The proposed mergers of DuPont-Dow, Syngenta-ChemChina and Monsanto-Bayer are completing the picture of an increasingly monopolized agribusiness sector. If the mergers are approved, this would mean that three companies would be controlling around 70% of the world's agrochemicals and more than 60% of commercial seeds.
CIDSE believes that such mergers are a threat to recent international engagements such as the Paris Agreement and the Sustainable Development Goals by fostering an agricultural model which is heavily reliant on fossil fuels and external inputs, and which directly or indirectly shrink the space for small-scale food producers and governments to build truly resilient and sustainable food systems, de facto putting food sovereignty at risk.
As the open letter addressed to the European Commission states, "Corporate giants increasing their control over our food threatens this future, and will prevent us from growing the diversified farms and landscapes that we need to make our food system more resilient to climate change.”
In a time when the depletion of natural resources, the instability of global markets and climate change are increasing the risks that small-scale food producers are facing, the resilience of our food systems will decrease if nothing is done.
CIDSE sees such mergers as a threat that contributes to climate change. Among the worries that this causes is the growing opportunity that these corporate giants would have in influencing policies in areas such as trade, farm subsidies and land use, putting tremendous efforts and resources in promoting business-as-usual false solutions such as "climate-smart agriculture": their huge lobby potential in spreading a worrisome model that puts small-scale farmers last and would further lock us in unsustainable and dangerous pathways.
Read the open letter below:
Open Letter to the European Commission on agri-business mergers
We, the undersigned organisations, call on the European Commission to reject the impending mergers of the world’s biggest agrochemical and seed companies.
In an already concentrated market, the world’s largest agri-business companies are proposing mergers – of Dow Chemical with DuPont, Monsanto with Bayer AG, and Syngenta with ChemChina. These mergers would exacerbate the problems caused by industrial farming – with negative consequences for the public, farmers and farm workers, consumers, the environment, and food security.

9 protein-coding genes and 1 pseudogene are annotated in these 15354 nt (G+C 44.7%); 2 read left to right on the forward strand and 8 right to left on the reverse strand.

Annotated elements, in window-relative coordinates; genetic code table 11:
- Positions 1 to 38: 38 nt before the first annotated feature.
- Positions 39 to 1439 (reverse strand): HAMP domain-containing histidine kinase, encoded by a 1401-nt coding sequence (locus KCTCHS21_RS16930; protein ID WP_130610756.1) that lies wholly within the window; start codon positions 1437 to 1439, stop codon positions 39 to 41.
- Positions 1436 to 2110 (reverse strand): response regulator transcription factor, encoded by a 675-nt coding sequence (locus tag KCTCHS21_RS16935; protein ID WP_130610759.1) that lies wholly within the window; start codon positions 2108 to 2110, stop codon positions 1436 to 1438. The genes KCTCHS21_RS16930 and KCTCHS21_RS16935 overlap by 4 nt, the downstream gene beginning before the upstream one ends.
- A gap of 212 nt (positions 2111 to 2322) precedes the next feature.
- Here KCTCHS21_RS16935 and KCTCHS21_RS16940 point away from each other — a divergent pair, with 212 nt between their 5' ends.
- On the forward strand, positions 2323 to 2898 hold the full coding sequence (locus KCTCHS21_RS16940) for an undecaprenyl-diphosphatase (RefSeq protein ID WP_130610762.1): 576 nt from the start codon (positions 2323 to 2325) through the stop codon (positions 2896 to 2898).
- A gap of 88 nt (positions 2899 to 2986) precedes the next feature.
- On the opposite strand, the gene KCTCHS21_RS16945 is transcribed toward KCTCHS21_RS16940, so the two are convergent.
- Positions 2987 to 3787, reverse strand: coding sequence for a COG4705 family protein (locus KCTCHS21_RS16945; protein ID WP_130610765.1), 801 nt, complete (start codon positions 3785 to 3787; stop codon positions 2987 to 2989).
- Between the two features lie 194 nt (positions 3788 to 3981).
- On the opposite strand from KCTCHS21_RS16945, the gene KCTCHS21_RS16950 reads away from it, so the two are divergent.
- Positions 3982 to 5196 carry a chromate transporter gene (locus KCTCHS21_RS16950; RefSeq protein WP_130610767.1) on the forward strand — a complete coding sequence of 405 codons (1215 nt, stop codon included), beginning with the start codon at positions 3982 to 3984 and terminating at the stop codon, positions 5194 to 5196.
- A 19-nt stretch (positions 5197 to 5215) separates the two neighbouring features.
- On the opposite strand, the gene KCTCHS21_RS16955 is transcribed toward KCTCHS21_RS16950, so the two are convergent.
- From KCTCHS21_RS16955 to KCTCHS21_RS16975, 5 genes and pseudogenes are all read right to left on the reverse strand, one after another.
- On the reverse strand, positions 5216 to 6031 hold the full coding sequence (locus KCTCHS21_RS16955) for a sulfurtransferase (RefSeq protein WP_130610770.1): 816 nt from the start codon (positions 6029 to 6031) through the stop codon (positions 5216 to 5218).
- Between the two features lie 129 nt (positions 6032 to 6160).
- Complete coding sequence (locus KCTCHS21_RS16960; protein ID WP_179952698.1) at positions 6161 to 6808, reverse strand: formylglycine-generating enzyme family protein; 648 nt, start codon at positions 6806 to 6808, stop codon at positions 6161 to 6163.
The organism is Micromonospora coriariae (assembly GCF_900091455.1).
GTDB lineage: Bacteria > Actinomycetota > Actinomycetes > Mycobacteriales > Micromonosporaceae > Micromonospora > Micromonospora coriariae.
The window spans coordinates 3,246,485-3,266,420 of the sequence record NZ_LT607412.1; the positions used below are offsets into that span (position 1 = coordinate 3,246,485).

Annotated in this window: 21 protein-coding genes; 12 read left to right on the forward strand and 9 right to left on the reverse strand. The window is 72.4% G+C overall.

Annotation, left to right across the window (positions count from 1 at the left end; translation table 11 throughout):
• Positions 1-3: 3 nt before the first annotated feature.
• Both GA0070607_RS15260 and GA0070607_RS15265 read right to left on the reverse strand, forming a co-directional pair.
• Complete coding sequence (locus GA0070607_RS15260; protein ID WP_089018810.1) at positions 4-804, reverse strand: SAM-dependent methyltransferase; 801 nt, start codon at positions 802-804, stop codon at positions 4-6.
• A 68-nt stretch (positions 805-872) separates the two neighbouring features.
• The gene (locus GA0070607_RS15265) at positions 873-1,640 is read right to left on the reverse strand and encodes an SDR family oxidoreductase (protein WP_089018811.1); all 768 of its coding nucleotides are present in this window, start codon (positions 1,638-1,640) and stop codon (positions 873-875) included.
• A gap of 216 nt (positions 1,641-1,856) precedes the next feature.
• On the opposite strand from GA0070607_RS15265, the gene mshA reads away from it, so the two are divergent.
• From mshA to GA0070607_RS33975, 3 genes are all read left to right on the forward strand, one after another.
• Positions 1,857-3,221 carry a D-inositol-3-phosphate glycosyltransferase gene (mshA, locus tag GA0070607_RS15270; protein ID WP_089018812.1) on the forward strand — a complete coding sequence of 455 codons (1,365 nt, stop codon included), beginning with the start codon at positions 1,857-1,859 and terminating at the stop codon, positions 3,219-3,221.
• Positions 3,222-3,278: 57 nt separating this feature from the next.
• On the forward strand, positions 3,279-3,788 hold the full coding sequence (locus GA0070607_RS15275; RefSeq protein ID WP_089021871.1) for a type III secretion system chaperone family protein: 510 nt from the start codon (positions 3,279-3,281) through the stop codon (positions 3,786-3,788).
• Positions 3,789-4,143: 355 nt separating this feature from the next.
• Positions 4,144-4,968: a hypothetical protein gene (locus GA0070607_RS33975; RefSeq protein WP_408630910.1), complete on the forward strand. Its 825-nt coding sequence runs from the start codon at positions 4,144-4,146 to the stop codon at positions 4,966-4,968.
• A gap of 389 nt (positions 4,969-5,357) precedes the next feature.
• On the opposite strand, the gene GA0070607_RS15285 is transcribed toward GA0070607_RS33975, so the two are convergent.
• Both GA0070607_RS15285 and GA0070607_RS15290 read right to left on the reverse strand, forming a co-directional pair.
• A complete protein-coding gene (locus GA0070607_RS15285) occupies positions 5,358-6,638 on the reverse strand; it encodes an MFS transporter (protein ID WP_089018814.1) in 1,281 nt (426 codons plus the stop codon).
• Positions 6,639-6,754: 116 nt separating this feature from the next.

These mergers risk major monopoly outcomes that would further:
• Increase corporate control of agriculture
The three resulting companies could control around 70% of the world’s agro-chemicals and more than 60% of commercial seeds. Through dominant market share and sheer political power, they would unduly influence our agriculture and food system.
• Restrict farmers’ choices
Reduced competition and increased market dominance would further restrict the diversity of seeds, harm farmers’ freedom of choice and their rights to save their seeds, and increase their reliance on chemical inputs. These companies are moving to promote technology packages and management systems that increase farmer dependence. The three resulting giants would be able to strengthen their intellectual property control, squeeze out the remaining small seed companies, and raise prices for farmers – hurting rural economies and food businesses.
• Curb consumer choice
More market control would reduce Europeans’ food choices; and reduce the ability for farmers to meet consumer demand for diverse, healthy, cost-effective, quality food produced in an ecologically sound manner. Any costs passed on to the public could hit the most vulnerable hardest.
• Increase chemical use and harm the environment
Reduced diversity of farming, and greater dominance of monoculture farming highly reliant on chemical inputs including hazardous pesticides, would further harm the environment, biodiversity, and human health – including that of farmers and workers. We urgently need to increase crop and landscape diversity, also making our food system more resilient to climate change.
• Damage Europe’s food sovereignty
A growing movement of farmers, consumers and businesses are building new vibrant, fairer and greener food and farming systems. Corporate giants increasing their control over farming would endanger the future of these businesses and initiatives, and with it the diversified and multi-functional farms which are a cornerstone of the European style of farming.
• Harm countries in the Global South and the right to food
The impact on farmers, rural communities and consumers of concentrating power would impede the achievement of the Sustainable Development Goals, particularly goal 2, to “end hunger, achieve food security and improved nutrition and promote sustainable agriculture”. These impacts would be especially severe in the Global South, where the right to food is already under threat.
We urge the European Commission to reject the mergers, prevent the damage caused by these corporations, and urgently take steps to support just and sustainable food systems less dependent on agri-business, by:
- Considering the impact of all three proposed mergers together;
- Addressing the existing concentration in the food and farming sector and setting clear limits to the market share a corporation can control;
- Shifting support and subsidies away from agri-business towards rewarding and incentivising small-scale and sustainable agroecological farming;
- Increasing environmental and social safeguards to ensure agri-business reduces its impact on citizens, farmers, workers, and the environment.